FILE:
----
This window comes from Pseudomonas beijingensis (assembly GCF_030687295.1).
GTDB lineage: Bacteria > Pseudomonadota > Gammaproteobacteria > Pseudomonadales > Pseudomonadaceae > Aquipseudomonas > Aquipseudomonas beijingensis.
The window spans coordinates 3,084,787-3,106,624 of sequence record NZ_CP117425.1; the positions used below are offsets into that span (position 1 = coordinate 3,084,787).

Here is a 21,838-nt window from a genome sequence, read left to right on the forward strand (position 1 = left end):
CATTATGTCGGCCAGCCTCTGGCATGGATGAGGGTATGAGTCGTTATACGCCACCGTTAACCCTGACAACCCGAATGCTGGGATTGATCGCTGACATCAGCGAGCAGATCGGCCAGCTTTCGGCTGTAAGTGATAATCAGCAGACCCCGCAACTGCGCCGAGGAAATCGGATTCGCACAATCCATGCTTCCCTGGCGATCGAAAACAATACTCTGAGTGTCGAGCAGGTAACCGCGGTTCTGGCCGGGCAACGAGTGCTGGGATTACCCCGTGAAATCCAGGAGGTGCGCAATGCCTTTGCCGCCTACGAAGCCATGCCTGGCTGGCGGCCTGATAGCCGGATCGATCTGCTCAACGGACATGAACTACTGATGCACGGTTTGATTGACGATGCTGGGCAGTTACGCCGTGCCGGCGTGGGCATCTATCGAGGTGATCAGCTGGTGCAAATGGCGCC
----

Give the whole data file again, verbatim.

This window comes from Pseudomonas beijingensis (assembly GCF_030687295.1).
GTDB lineage: Bacteria > Pseudomonadota > Gammaproteobacteria > Pseudomonadales > Pseudomonadaceae > Aquipseudomonas > Aquipseudomonas beijingensis.
The window spans coordinates 3,084,787-3,106,624 of sequence record NZ_CP117425.1; the positions used below are offsets into that span (position 1 = coordinate 3,084,787).

Here is a 21,838-nt window from a genome sequence, read left to right on the forward strand (position 1 = left end):
CATTATGTCGGCCAGCCTCTGGCATGGATGAGGGTATGAGTCGTTATACGCCACCGTTAACCCTGACAACCCGAATGCTGGGATTGATCGCTGACATCAGCGAGCAGATCGGCCAGCTTTCGGCTGTAAGTGATAATCAGCAGACCCCGCAACTGCGCCGAGGAAATCGGATTCGCACAATCCATGCTTCCCTGGCGATCGAAAACAATACTCTGAGTGTCGAGCAGGTAACCGCGGTTCTGGCCGGGCAACGAGTGCTGGGATTACCCCGTGAAATCCAGGAGGTGCGCAATGCCTTTGCCGCCTACGAAGCCATGCCTGGCTGGCGGCCTGATAGCCGGATCGATCTGCTCAACGGACATGAACTACTGATGCACGGTTTGATTGACGATGCTGGGCAGTTACGCCGTGCCGGCGTGGGCATCTATCGAGGTGATCAGCTGGTGCAAATGGCGCC